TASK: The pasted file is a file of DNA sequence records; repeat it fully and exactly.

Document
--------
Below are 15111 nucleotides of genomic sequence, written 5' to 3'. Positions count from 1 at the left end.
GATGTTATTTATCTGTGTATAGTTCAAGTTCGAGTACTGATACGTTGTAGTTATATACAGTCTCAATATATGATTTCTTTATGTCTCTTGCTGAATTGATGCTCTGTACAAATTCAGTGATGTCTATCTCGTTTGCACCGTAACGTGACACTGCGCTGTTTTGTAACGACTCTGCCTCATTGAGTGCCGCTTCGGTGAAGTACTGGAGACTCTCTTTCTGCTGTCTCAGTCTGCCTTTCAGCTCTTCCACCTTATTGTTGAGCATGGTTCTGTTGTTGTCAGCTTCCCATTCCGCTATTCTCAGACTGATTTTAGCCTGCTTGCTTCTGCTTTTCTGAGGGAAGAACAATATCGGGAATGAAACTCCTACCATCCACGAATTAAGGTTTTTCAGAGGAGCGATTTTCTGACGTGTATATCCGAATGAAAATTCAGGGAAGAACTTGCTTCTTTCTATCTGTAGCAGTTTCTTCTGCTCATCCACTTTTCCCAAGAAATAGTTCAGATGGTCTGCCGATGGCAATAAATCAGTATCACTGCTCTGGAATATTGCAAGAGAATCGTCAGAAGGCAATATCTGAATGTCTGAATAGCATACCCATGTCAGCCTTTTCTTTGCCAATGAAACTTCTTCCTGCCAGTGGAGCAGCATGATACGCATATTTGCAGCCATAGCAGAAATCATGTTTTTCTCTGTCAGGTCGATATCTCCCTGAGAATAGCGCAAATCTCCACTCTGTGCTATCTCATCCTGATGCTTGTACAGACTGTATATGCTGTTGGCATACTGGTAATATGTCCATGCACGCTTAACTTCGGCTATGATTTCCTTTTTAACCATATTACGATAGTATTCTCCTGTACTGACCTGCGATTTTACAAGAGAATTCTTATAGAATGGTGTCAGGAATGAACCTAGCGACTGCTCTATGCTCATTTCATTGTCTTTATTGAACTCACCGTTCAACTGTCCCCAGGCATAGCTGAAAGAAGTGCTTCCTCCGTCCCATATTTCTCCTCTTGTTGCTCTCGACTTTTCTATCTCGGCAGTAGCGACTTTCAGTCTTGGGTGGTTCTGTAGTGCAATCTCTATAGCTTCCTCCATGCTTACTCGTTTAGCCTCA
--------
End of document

Below are 15111 nucleotides of genomic sequence, written 5' to 3'. Positions count from 1 at the left end.
GATGTTATTTATCTGTGTATAGTTCAAGTTCGAGTACTGATACGTTGTAGTTATATACAGTCTCAATATATGATTTCTTTATGTCTCTTGCTGAATTGATGCTCTGTACAAATTCAGTGATGTCTATCTCGTTTGCACCGTAACGTGACACTGCGCTGTTTTGTAACGACTCTGCCTCATTGAGTGCCGCTTCGGTGAAGTACTGGAGACTCTCTTTCTGCTGTCTCAGTCTGCCTTTCAGCTCTTCCACCTTATTGTTGAGCATGGTTCTGTTGTTGTCAGCTTCCCATTCCGCTATTCTCAGACTGATTTTAGCCTGCTTGCTTCTGCTTTTCTGAGGGAAGAACAATATCGGGAATGAAACTCCTACCATCCACGAATTAAGGTTTTTCAGAGGAGCGATTTTCTGACGTGTATATCCGAATGAAAATTCAGGGAAGAACTTGCTTCTTTCTATCTGTAGCAGTTTCTTCTGCTCATCCACTTTTCCCAAGAAATAGTTCAGATGGTCTGCCGATGGCAATAAATCAGTATCACTGCTCTGGAATATTGCAAGAGAATCGTCAGAAGGCAATATCTGAATGTCTGAATAGCATACCCATGTCAGCCTTTTCTTTGCCAATGAAACTTCTTCCTGCCAGTGGAGCAGCATGATACGCATATTTGCAGCCATAGCAGAAATCATGTTTTTCTCTGTCAGGTCGATATCTCCCTGAGAATAGCGCAAATCTCCACTCTGTGCTATCTCATCCTGATGCTTGTACAGACTGTATATGCTGTTGGCATACTGGTAATATGTCCATGCACGCTTAACTTCGGCTATGATTTCCTTTTTAACCATATTACGATAGTATTCTCCTGTACTGACCTGCGATTTTACAAGAGAATTCTTATAGAATGGTGTCAGGAATGAACCTAGCGACTGCTCTATGCTCATTTCATTGTCTTTATTGAACTCACCGTTCAACTGTCCCCAGGCATAGCTGAAAGAAGTGCTTCCTCCGTCCCATATTTCTCCTCTTGTTGCTCTCGACTTTTCTATCTCGGCAGTAGCGACTTTCAGTCTTGGGTGGTTCTGTAGTGCAATCTCTATAGCTTCCTCCATGCTTACTCGTTTAGCCTCA